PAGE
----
UN Security Council unanimously backs sending observers to Aleppo

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With Russia's backing, the Security Council on Monday voted to quickly deploy UN observers to Aleppo to monitor evacuations and report on the fate of civilians who remain in the besieged Syrian city.

The council unanimously adopted a French-drafted resolution that marks the first show of unity in months among world powers grappling with the crisis in Syria.

The measure tasks the United Nations with carrying out "adequate, neutral monitoring and direct observation on evacuations from eastern Aleppo and other districts of the city."

It requests that UN Secretary-General Ban Ki-moon take urgent steps to allow the observers to monitor "the well-being of civilians" and to consult with interested parties on the deployment.

French Ambassador Francois Delattre said the international presence would prevent Aleppo from turning into another Srebrenica, where thousands of Bosnian men and boys were massacred in 1995 when the town fell to Bosnian Serb forces.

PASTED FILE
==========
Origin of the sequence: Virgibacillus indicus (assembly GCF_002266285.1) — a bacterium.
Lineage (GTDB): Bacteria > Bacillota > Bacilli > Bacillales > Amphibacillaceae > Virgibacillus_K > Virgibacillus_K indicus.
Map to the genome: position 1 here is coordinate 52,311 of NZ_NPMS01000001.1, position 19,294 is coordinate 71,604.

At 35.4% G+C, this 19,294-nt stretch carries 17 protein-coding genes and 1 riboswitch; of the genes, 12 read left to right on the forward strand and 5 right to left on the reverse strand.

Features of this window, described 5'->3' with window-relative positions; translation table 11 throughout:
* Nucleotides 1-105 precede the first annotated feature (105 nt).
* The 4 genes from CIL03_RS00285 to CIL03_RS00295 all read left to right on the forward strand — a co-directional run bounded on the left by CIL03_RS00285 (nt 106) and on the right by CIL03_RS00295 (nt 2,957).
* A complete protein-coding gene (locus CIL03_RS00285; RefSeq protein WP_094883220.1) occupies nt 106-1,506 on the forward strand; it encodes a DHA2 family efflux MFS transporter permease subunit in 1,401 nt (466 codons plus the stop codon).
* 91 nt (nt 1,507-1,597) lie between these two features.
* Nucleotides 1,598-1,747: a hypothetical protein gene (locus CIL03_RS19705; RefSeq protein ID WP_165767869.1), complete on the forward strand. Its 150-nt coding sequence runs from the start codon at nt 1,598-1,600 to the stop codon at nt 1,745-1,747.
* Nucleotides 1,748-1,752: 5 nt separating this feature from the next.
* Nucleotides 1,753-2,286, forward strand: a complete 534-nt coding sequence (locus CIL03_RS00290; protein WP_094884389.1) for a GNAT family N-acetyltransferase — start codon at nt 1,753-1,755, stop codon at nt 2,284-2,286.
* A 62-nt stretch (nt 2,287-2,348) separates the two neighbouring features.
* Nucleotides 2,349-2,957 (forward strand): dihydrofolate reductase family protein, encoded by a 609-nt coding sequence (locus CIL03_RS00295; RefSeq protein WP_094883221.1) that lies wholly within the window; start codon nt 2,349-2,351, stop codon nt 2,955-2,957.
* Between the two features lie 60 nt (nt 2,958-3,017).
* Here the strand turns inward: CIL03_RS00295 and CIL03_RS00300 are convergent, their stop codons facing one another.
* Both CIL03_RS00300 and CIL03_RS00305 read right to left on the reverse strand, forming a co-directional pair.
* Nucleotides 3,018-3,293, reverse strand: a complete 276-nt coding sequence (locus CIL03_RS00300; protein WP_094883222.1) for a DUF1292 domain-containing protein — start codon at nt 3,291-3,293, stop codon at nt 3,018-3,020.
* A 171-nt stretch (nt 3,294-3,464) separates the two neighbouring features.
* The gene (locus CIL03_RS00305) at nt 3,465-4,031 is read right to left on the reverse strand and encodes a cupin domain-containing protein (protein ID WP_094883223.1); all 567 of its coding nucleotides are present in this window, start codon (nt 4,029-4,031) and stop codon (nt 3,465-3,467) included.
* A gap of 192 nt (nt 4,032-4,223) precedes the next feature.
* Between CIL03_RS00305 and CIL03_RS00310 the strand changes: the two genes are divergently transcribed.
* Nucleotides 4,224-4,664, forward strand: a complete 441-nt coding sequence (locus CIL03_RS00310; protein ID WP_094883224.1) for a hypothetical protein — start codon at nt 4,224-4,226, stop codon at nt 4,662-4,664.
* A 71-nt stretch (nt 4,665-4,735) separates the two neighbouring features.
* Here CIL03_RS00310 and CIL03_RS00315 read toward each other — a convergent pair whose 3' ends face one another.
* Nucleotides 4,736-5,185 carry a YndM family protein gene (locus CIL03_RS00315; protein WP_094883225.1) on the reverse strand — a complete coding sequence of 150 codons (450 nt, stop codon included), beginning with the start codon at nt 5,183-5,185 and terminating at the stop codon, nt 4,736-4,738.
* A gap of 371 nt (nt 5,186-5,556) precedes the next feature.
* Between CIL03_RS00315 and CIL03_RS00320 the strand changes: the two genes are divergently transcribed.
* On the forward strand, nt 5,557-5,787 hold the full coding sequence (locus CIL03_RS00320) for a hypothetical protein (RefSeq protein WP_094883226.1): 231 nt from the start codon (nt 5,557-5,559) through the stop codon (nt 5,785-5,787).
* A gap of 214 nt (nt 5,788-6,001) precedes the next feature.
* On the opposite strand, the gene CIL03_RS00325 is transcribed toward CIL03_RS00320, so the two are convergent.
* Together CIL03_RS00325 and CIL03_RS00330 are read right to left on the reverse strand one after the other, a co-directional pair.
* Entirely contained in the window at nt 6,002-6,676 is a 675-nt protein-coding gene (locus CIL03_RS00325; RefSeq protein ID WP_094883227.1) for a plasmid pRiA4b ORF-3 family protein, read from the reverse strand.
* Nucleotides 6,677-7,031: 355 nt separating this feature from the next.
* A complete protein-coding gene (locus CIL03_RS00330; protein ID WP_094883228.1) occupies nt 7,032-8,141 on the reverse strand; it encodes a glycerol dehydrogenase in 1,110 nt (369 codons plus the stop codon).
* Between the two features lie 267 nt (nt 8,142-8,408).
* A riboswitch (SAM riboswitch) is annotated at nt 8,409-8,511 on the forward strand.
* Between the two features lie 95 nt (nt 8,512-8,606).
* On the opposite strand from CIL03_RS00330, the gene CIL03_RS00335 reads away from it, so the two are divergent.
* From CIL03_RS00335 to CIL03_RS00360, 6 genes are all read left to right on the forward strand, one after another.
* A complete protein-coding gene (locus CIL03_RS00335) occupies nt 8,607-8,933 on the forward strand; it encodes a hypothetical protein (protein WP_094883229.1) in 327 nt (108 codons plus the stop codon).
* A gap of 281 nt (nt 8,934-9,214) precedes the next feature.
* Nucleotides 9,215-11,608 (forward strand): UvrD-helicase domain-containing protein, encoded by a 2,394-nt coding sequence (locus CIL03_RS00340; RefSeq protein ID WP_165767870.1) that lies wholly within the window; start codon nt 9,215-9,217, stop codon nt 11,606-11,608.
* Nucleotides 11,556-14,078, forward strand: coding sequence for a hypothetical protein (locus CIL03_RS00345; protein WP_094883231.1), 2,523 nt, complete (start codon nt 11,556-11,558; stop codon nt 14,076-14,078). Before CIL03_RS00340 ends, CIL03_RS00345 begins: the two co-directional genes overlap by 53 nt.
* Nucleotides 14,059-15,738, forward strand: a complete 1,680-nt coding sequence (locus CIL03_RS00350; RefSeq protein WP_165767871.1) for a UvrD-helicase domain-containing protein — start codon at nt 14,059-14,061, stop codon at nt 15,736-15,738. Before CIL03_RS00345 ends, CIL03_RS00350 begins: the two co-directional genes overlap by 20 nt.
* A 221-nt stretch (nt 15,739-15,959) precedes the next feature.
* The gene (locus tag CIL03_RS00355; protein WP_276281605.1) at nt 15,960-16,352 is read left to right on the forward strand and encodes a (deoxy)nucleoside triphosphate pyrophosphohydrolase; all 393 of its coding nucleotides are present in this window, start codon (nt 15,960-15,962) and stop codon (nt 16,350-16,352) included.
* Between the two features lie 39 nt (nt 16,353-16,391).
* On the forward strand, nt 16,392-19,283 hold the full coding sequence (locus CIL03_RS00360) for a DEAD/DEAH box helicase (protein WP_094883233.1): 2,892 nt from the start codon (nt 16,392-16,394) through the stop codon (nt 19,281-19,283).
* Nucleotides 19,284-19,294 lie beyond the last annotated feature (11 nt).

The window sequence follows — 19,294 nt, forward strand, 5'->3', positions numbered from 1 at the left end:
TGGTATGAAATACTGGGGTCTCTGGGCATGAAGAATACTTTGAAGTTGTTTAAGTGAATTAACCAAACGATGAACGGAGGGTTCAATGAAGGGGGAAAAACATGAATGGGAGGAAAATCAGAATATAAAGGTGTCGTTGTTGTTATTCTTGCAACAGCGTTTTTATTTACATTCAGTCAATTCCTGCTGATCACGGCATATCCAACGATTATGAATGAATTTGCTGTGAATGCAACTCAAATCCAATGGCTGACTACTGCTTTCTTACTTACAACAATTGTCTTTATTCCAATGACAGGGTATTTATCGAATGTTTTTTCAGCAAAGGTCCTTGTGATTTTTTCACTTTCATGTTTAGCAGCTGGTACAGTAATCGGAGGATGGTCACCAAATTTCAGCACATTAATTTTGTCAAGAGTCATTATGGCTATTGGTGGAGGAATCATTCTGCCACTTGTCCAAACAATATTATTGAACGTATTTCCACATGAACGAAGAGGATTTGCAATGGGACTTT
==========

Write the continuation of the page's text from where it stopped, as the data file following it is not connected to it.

It remained uncertain however on whether the Syrian government would give the observers access to the city and allow operations there to come under international scrutiny.

"This is a starting point," Delattre told reporters. "We will be extremely attentive, extremely vigilant."

Ban is to report to the council within five days on whether access has been granted by the Syrian government, which has repeatedly blocked UN aid.

Thousands of traumatized Syrians left the rebel enclave of Aleppo on Monday under a complex evacuation agreement that will see regime forces exert full control over the battered city.

The operations resumed on Monday, with around 5,000 people traveling in 75 buses out of Aleppo, according to the International Committee of the Red Cross.

These were the first departures since Friday when the government suspended evacuations, insisting on a tit-for-tat deal to allow civilians and fighters to leave two northwestern villages under rebel siege.